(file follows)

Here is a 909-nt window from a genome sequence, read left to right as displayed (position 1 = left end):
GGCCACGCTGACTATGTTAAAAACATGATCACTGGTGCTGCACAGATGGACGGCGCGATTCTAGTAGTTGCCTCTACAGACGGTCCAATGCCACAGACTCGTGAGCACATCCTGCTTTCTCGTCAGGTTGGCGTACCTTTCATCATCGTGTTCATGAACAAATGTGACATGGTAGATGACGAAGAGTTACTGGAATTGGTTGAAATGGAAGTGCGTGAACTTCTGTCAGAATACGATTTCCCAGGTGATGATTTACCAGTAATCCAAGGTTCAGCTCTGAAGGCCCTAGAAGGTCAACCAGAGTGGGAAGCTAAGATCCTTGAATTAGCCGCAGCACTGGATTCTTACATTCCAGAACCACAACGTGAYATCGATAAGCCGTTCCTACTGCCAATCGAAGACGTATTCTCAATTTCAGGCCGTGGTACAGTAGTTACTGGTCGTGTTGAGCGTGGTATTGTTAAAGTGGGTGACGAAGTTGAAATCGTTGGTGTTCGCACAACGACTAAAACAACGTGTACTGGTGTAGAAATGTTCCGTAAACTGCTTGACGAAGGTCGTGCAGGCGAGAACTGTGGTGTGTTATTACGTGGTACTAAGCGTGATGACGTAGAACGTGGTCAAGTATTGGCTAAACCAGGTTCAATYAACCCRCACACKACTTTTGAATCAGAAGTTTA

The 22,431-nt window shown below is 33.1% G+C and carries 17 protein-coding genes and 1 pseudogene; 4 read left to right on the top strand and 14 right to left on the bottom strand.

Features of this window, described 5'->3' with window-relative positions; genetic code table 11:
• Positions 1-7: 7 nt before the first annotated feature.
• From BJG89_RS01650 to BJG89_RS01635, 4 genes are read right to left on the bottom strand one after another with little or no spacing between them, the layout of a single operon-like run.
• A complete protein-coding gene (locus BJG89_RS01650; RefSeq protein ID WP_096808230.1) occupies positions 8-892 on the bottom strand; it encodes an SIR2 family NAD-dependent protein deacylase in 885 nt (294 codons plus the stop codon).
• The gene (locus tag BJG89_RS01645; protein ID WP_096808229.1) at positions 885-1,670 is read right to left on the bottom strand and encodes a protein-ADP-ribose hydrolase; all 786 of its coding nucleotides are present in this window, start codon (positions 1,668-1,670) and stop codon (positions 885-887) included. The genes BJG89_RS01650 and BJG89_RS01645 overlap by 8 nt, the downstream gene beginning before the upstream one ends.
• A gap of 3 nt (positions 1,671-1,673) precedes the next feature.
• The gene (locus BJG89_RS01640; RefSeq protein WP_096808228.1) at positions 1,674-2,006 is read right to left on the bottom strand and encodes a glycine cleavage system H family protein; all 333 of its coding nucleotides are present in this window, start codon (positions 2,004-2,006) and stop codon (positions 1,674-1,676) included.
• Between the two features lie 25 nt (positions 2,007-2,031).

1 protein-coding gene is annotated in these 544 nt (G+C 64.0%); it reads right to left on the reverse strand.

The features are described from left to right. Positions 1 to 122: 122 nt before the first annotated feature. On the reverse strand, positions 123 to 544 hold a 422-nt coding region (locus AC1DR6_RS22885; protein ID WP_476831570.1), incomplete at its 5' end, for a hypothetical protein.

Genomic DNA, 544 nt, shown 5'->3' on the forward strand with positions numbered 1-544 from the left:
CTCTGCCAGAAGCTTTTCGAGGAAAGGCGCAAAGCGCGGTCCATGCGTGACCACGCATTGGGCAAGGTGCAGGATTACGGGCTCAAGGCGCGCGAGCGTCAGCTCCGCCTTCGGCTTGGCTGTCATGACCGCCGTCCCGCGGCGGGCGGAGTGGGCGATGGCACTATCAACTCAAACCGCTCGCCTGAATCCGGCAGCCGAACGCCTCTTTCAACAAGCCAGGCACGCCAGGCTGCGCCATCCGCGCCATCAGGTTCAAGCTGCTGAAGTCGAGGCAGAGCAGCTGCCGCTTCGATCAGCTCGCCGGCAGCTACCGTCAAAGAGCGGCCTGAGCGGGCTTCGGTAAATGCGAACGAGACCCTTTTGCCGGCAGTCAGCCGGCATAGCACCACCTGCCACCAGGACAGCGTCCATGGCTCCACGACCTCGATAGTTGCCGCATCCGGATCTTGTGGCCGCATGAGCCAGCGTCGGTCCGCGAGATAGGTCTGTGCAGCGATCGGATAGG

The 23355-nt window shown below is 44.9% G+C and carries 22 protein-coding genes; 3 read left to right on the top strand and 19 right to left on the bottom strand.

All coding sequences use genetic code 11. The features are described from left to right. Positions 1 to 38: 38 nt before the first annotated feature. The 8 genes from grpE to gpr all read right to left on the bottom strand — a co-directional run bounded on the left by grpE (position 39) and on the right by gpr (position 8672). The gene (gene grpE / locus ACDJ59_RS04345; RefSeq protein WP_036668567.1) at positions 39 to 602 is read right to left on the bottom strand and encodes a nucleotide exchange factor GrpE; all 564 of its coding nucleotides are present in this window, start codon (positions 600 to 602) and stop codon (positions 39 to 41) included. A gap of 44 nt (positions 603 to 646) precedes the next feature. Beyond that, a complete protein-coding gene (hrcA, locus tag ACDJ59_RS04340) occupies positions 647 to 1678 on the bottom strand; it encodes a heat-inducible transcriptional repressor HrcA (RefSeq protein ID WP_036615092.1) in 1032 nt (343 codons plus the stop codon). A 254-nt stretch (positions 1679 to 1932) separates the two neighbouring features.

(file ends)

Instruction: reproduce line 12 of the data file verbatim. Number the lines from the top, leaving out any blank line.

1 protein-coding gene is annotated in these 544 nt (G+C 64.0%); it reads right to left on the reverse strand.